A 38-year-old man who lives at sea level flies to a ...
useful figure http://users.atw.hu/blp6/BLP6/HTML/common/M9780323045827-036-f002.jpg
Why wouldn't this be similar to a Type 2 RTA where urinary pH <5.5?
I can't remember exactly what the question was asking off the top of my head, I think it was asking about relative to normal? But I think you're right in that the alpha intercalated cells (AIC) can still dump H+ into the urine and acidify it to an extent. And, like in RTA2, I don't know that the action of the AIC would be able to overcome the bicarb and acidify the urine enough for it to be the usual pH, so the urine should still be more alkaline compared to baseline. Kinda sucks, pH less than 5.5 should technically be acidic but it's alkaline for pee.
JK, normal urine pH is around 4-8, but I guess they consider closer to 5.5 on the more alkaline side...? I guess I would go more off that the alpha intercalated cells can't completely compensate for the amount of bicarb in the pee due to the CA inhibitor, not so much the actual pH.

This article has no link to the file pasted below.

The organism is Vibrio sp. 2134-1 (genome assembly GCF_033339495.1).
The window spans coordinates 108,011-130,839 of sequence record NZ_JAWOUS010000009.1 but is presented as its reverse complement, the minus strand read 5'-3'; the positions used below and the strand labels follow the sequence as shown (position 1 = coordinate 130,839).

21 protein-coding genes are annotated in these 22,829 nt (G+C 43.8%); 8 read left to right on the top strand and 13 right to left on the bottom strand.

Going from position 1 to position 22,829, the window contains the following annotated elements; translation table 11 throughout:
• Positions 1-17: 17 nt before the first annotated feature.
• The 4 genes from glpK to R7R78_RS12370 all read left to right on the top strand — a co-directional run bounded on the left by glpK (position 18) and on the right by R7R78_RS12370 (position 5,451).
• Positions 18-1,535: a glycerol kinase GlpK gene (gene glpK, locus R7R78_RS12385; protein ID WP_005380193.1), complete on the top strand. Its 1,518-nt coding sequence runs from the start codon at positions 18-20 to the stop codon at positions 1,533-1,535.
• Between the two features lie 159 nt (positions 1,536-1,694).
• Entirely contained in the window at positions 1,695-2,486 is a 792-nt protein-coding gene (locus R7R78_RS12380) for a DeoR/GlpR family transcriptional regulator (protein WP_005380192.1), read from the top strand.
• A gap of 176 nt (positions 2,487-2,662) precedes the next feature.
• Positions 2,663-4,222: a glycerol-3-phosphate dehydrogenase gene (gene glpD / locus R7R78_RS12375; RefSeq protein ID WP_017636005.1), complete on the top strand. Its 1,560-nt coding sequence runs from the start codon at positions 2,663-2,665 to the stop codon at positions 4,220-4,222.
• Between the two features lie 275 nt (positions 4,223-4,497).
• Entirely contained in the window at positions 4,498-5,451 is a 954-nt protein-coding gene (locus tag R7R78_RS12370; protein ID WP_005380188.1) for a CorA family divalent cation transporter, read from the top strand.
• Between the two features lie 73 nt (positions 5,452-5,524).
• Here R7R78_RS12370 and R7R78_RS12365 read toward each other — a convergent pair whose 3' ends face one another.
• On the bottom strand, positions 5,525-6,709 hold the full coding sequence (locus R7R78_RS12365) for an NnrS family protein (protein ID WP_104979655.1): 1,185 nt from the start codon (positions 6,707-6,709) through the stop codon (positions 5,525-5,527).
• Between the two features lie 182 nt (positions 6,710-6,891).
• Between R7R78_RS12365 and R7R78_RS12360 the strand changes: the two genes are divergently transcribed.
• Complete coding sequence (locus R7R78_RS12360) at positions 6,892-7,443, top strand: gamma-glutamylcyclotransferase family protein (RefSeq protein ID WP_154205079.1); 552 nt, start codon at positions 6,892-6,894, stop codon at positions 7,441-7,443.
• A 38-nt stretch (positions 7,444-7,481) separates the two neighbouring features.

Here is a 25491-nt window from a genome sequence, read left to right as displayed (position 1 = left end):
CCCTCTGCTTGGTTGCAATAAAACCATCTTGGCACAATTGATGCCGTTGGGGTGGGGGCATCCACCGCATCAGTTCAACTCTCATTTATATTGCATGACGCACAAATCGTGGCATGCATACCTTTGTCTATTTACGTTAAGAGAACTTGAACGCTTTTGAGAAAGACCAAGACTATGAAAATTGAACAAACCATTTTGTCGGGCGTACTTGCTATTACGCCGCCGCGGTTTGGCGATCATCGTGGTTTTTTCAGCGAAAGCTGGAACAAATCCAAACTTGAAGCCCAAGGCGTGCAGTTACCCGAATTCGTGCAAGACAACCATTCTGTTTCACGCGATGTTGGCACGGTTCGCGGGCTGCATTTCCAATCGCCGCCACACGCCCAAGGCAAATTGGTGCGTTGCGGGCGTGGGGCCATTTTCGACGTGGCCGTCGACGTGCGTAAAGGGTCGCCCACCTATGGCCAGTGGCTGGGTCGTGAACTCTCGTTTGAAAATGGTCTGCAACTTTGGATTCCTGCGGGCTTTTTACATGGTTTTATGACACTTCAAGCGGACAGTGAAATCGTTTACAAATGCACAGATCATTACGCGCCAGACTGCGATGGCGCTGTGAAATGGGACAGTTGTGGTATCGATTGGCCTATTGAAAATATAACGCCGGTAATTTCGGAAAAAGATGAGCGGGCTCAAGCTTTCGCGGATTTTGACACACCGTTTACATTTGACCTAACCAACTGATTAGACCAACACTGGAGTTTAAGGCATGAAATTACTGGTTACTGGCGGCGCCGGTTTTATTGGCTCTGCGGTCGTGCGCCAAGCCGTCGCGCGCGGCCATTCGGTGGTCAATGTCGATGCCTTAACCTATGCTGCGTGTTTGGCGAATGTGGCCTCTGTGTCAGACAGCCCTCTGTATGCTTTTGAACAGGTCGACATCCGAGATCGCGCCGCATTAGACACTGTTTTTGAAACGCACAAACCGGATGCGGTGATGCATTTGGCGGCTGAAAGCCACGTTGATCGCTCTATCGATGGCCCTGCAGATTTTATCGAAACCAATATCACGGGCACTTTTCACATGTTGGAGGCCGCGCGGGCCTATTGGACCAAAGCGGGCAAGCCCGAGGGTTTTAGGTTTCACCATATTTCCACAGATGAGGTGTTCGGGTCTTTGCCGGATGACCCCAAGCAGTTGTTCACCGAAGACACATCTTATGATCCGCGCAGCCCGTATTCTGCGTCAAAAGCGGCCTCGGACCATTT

Anhydrase inhibitors also affect the anhydrase inhibitors that are used in the AIC in order to excrete the H+.
Here is a link:**http://pedclerk.bsd.uchicago.edu/sites/pedclerk.uchicago.edu/files/uploads/distal_0.png**
ohhhhhhhhhhhhhhhhhhhhhhh my god duh yes thank you <3
the question is asking what would happen to the URINARY ph, bicarb, and volume. dont worry, i misread the question too -_-
Also misread the question, thought about the lab volumes of the BLOOD smh
yooooo me too!!! this is the second NBME i did this on they purposely don't write urine on the arrow categories to mess u up i swear!!! AHHHHHH
missed this question for the same reason .. still pissed